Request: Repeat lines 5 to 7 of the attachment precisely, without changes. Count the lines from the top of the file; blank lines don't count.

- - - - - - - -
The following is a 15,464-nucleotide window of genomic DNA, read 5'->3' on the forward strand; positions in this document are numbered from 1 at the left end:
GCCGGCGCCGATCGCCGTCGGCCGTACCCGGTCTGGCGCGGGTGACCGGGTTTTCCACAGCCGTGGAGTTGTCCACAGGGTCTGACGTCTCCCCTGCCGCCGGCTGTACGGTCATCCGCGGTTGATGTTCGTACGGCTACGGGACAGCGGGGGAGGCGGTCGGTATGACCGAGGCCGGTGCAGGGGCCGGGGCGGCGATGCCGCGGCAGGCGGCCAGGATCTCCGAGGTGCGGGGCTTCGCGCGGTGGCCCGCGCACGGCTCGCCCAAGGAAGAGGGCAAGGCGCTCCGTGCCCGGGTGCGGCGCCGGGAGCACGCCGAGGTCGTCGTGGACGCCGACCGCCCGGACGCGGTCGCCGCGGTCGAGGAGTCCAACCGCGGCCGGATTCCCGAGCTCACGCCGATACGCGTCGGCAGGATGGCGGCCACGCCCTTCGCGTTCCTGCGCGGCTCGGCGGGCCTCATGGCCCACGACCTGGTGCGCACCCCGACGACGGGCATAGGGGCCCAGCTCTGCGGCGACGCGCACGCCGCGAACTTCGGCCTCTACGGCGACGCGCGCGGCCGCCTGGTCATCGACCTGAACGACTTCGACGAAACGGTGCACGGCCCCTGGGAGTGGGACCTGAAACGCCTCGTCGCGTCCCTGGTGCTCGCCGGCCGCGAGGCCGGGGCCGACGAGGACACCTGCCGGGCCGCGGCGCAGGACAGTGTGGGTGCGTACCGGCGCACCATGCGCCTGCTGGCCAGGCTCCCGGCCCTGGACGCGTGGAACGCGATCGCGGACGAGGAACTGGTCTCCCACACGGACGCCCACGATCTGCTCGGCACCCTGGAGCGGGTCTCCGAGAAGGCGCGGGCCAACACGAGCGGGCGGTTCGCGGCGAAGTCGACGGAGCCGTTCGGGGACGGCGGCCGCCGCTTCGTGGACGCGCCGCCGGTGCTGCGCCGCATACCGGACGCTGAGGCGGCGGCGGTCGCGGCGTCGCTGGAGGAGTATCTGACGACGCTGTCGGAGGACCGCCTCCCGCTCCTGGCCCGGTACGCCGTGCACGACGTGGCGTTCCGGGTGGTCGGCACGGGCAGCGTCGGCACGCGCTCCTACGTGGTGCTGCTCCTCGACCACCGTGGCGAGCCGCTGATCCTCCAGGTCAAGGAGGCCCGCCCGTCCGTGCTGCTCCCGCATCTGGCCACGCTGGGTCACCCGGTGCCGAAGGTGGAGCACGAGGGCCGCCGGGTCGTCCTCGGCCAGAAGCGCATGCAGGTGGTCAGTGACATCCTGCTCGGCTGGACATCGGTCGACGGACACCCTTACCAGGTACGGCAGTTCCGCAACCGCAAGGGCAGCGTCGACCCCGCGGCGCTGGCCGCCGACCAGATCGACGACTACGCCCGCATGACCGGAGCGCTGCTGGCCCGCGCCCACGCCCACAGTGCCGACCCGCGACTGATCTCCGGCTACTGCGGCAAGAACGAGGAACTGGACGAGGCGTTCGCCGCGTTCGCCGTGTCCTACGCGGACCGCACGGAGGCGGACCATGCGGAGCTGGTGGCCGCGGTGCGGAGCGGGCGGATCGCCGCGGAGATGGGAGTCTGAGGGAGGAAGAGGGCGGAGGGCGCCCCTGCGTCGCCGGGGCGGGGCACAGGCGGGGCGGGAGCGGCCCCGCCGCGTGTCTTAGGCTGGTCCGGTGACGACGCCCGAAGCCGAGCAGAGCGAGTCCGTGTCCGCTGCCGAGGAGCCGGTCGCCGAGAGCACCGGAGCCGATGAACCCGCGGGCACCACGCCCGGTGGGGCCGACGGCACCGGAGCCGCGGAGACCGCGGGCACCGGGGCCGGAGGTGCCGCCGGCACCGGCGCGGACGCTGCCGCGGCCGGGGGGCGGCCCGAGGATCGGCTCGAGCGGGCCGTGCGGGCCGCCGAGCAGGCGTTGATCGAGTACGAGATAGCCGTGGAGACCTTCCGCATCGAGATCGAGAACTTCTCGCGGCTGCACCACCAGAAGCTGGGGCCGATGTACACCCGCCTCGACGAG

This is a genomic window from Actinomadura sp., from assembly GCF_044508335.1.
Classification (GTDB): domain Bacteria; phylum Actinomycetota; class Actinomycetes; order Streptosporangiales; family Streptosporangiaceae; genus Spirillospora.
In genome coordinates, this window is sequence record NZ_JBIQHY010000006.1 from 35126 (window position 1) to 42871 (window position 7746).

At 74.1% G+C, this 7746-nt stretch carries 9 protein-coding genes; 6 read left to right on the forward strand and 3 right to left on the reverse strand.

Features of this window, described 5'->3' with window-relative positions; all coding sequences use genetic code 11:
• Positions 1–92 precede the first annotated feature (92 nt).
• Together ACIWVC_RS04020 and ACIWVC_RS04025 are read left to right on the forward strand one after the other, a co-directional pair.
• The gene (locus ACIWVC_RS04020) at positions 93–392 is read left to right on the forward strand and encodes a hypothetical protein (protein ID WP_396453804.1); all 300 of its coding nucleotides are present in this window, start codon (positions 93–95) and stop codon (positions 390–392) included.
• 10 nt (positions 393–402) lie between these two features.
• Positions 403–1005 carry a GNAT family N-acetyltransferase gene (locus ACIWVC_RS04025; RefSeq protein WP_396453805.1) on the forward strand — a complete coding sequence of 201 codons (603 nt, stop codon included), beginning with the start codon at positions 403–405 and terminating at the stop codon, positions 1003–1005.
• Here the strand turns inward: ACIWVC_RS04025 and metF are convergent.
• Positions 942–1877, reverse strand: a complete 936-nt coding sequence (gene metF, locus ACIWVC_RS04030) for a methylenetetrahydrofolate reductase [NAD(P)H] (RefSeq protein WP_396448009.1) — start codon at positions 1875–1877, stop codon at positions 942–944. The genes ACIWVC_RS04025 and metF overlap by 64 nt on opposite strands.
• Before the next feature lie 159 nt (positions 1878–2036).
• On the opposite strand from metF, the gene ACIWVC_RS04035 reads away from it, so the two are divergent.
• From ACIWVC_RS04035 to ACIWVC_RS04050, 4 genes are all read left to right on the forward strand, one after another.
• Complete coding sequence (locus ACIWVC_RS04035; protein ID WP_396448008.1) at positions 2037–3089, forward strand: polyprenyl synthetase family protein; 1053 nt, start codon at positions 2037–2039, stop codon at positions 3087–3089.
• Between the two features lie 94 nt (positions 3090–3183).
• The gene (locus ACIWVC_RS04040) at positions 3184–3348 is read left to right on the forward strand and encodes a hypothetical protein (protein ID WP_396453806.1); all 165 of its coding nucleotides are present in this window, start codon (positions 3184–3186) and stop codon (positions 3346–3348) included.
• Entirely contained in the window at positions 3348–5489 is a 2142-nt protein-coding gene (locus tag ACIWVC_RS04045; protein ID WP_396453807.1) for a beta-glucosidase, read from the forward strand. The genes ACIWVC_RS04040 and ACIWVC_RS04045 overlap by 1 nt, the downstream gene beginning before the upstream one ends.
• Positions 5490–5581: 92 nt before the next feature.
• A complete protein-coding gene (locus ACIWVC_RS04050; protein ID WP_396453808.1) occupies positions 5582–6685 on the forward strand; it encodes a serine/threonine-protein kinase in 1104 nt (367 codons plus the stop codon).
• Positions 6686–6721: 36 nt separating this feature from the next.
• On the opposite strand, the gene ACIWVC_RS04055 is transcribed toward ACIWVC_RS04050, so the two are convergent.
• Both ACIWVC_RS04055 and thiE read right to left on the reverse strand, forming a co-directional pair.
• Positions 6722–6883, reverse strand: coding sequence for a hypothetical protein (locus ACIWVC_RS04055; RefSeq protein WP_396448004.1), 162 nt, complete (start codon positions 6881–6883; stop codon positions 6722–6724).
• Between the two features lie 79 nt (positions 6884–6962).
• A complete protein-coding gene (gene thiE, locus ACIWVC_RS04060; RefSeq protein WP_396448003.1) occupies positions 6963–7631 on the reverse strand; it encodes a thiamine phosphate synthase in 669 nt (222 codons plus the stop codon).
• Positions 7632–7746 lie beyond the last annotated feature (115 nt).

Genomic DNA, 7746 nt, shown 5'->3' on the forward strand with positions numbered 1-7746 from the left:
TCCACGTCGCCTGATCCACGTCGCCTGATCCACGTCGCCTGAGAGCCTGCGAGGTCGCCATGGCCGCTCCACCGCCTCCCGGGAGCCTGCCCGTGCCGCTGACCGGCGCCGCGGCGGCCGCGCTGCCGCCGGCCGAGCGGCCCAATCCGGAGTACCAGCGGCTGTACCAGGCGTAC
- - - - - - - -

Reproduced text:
In genome coordinates, this window is sequence record NZ_JBIQHY010000006.1 from 35126 (window position 1) to 42871 (window position 7746).

At 74.1% G+C, this 7746-nt stretch carries 9 protein-coding genes; 6 read left to right on the forward strand and 3 right to left on the reverse strand.

Features of this window, described 5'->3' with window-relative positions; all coding sequences use genetic code 11: